attorney at work meeting

Do Employees Have the Right to an Attorney in a Meeting at Work?

When an employee is called into a meeting with his/her boss or Human Resources, panic will sometimes set in.  There may have been certain events that led up to this meeting which indicate to the employee that the meeting is not likely to go well.  It could be that the employee

  • was already accused of some sort of misconduct or,
  • the employee has been experiencing harassing and discriminatory treatment leading up to the meeting. 

Either way, the employee may be wondering what his/her rights are going into this meeting, and whether or not an employee has a right to an attorney during a work meeting.    

Generally speaking, an employee cannot bring his/her lawyer to a meeting at work

There is no absolute right to counsel that affords employees the right to have an attorney involved in employment matters.  So long as you are an employee in Texas, your employer can require you to attend meetings with whomever they choose.  This means that while an employer can choose to allow you to bring a lawyer to a meeting;

  • you will generally have no right to bring one. 
  • you do not get to dictate to your employer that you will be bringing your attorney to the meeting  
  • you do not get to tell your employer that you will not attend the meeting unless you are allowed to bring your attorney

If you do refuse to attend the meeting, then your employer can (and quite possibly will) discipline you, and it may make it more difficult to pursue a legitimate legal claim.

So what do I do if I am called into a meeting at work?

If you are called into a meeting by your supervisor or HR, then you should most likely attend the meeting.  You can request that a third party be present in the meeting to witness everything.  This third party could be a co-worker, someone from HR, or someone from management.  However, there is nothing that requires an employer to provide a third-party witness in a meeting.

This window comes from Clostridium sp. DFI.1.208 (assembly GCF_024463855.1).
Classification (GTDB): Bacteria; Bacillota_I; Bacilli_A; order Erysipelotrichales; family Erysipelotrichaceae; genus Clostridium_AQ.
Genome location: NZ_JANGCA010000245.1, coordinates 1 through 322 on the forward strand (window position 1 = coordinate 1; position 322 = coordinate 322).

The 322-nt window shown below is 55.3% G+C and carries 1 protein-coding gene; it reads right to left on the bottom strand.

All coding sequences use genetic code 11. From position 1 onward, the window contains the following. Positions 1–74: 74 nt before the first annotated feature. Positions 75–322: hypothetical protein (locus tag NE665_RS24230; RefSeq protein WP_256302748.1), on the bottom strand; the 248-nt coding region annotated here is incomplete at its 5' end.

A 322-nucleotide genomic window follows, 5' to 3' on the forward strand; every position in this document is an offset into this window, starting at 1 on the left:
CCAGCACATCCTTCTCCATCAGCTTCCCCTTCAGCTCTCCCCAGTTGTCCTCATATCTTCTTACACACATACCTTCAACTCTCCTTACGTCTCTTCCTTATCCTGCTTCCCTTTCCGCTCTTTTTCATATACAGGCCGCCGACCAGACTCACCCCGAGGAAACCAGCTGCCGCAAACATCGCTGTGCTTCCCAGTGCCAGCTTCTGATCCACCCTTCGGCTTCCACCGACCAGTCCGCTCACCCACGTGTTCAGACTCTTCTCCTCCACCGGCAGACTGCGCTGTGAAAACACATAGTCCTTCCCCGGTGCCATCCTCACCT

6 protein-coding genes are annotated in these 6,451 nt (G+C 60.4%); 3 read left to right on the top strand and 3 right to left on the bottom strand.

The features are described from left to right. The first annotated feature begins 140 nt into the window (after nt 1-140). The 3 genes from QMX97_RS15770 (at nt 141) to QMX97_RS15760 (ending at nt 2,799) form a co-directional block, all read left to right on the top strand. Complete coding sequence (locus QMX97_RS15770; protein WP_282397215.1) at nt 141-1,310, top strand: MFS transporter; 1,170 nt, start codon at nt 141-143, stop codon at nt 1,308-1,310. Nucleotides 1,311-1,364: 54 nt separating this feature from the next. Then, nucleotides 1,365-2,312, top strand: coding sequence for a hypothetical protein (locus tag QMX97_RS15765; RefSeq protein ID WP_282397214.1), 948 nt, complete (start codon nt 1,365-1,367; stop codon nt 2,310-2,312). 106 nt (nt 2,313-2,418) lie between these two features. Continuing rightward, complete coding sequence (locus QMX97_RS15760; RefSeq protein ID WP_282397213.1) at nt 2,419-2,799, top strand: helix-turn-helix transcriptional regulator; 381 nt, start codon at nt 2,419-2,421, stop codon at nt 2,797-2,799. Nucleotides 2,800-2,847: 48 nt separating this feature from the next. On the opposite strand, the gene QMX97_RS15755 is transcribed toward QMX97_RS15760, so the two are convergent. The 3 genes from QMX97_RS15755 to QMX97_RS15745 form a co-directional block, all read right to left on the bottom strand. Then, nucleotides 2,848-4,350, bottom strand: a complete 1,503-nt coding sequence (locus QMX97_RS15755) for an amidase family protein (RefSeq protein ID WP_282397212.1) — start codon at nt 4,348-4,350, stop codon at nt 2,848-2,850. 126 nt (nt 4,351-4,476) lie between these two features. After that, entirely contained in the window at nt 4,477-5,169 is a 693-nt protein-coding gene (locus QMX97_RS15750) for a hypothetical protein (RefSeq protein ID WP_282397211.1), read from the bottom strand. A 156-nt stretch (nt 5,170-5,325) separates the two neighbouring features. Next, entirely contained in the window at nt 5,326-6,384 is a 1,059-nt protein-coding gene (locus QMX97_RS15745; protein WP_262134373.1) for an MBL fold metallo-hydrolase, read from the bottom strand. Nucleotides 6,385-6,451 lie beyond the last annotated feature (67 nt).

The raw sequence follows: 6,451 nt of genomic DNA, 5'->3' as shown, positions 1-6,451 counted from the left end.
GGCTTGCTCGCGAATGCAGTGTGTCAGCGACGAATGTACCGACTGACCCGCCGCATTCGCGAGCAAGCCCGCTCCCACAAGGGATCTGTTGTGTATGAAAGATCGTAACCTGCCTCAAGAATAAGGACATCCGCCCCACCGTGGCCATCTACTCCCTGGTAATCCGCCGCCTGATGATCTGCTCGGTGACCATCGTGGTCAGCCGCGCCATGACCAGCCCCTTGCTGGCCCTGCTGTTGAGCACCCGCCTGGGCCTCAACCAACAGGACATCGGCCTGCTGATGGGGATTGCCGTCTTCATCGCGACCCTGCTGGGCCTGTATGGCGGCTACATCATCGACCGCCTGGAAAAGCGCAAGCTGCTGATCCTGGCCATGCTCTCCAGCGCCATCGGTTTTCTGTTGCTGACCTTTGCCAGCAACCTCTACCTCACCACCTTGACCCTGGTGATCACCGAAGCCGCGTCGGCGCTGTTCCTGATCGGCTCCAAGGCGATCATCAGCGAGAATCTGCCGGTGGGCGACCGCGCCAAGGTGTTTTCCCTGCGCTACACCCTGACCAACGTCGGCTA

In Texas, individuals have the legal right to record conversations that they are a party to.  That means that you cannot be charged criminally for recording a conversation that you are a party to.  However, employers may still have policies that prohibit employees from recording any conversations at work.  It is important to first refer to your employers policies and procedures (e.g. employee handbook) to see if there is any prohibition of that sort.  If not, then you may want to consider recording the meeting to document everything that is said.

If you are called into a meeting by your employer and you believe that they are preparing to terminate your employment or otherwise discriminate against you in some fashion, you may want to first reach out to an employment attorney to discuss your situation.  While you generally will have no right to bring an attorney to this meeting, an attorney may be able to provide you with certain advice to better prepare you for the meeting.  Additionally, if given enough notice, an attorney may be able to reach out to your employer’s legal counsel prior to the meeting date to present them with certain legal claims.


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